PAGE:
Please use this identifier to cite or link to this item: http://hdl.handle.net/2381/43957
Title: Representing anxious parents in China: a study of ‘Parenting Science’ magazine 1980-2016
Authors: Gong, Q
First Published: 2019
Publisher: SAGE Publications (UK and US)
Citation: European Journal of Cultural Studies, 2019, In Press
Abstract: This paper analyses the representation of parental practices in Parenting Science, the first and longest running parenting magazine published in China since 1980. Drawing on Foucault’s work on governmentality and biopolitics as well as their current development in cultural studies and sociology of health, this paper critically investigates the cultural frames that surround parental practices relating to the health and development of young children. It explores how issues of medicalisation, intensive parenting, responsibility and selfmanagement are represented in the magazine, ‘reflecting’ as well as ‘reinforcing’ dominant cultural ideas of parenting and childrearing in China. Based on a qualitative content analysis of 2,295 items from 37 issues of the magazine (1980-2016), including editorials, feature stories, standard articles, Q&As, adverts and other short items, this paper has identified three major frames of parental practices in monitoring and facilitating children’s health, development and wellbeing: 1) the medicalisation of children’s health problems, 2) the rise of expert authority, 3) and the responsibilisation of parents. This paper argues that these frames underpin the construction of an intensive and anxious parenting culture in China and serve as powerful tools of biopolitical control.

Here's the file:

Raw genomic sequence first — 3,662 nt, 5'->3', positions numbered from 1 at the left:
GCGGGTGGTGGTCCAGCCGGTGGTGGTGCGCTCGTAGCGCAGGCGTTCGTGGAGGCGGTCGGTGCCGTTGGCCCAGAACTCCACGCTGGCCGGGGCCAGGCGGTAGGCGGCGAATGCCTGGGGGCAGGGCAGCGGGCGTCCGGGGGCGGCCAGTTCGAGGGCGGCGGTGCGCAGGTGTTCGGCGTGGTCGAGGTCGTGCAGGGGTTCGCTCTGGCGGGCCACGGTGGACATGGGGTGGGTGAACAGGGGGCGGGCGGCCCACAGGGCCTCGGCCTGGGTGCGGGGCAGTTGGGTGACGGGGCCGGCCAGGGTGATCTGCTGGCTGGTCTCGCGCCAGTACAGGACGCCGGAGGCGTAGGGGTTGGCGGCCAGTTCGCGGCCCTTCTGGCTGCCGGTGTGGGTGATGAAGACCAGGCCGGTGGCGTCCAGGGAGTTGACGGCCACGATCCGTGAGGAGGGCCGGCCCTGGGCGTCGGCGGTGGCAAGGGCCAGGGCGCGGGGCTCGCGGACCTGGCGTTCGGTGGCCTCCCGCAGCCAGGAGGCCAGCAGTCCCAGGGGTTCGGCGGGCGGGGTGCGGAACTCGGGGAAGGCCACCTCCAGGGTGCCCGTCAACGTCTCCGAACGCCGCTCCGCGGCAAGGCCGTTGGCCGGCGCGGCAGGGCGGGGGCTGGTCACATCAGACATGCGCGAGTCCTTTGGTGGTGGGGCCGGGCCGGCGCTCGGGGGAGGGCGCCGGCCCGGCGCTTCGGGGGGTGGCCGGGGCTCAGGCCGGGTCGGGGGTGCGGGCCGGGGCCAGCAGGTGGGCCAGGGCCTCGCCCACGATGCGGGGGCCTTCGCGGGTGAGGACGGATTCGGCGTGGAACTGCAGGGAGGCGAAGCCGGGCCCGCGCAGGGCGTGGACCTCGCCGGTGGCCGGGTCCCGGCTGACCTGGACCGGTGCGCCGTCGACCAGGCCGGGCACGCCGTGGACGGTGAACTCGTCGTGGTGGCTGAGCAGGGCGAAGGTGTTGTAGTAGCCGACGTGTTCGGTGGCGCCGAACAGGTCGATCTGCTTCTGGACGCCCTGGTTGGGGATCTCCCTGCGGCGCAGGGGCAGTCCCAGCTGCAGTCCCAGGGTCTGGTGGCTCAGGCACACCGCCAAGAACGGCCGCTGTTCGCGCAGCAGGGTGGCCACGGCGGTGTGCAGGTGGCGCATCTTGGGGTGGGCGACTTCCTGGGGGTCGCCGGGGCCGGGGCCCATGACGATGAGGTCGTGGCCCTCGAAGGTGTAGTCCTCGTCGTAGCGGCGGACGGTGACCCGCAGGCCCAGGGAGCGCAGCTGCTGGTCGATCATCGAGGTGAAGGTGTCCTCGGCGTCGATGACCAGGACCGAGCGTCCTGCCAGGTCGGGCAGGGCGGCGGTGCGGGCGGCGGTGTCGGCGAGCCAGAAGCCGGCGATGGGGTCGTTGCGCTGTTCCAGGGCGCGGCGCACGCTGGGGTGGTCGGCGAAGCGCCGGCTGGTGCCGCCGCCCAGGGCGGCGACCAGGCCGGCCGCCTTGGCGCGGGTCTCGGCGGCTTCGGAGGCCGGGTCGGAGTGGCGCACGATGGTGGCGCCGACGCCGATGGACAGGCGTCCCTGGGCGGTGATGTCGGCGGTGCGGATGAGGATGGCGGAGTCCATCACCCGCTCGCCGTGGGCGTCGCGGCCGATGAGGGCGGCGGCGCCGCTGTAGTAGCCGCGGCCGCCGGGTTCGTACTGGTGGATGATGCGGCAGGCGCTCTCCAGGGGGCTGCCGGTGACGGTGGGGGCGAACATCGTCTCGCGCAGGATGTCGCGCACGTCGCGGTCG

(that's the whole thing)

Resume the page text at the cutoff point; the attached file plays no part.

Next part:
DOI Link: TBA
ISSN: 1367-5494
Links: TBA
http://hdl.handle.net/2381/43957
Embargo on file until: 1-Jan-10000
Version: Post-print
Status: Peer-reviewed
Type: Journal Article
Rights: Copyright © 2019, SAGE Publications (UK and US) . Deposited with reference to the publisher’s open access archiving policy. (http://www.rioxx.net/licenses/all-rights-reserved)
Description: The file associated with this record is under embargo until publication, in accordance with the publisher's self-archiving policy. The full text may be available through the publisher links provided above.
Appears in Collections:Published Articles, Dept. of Sociology

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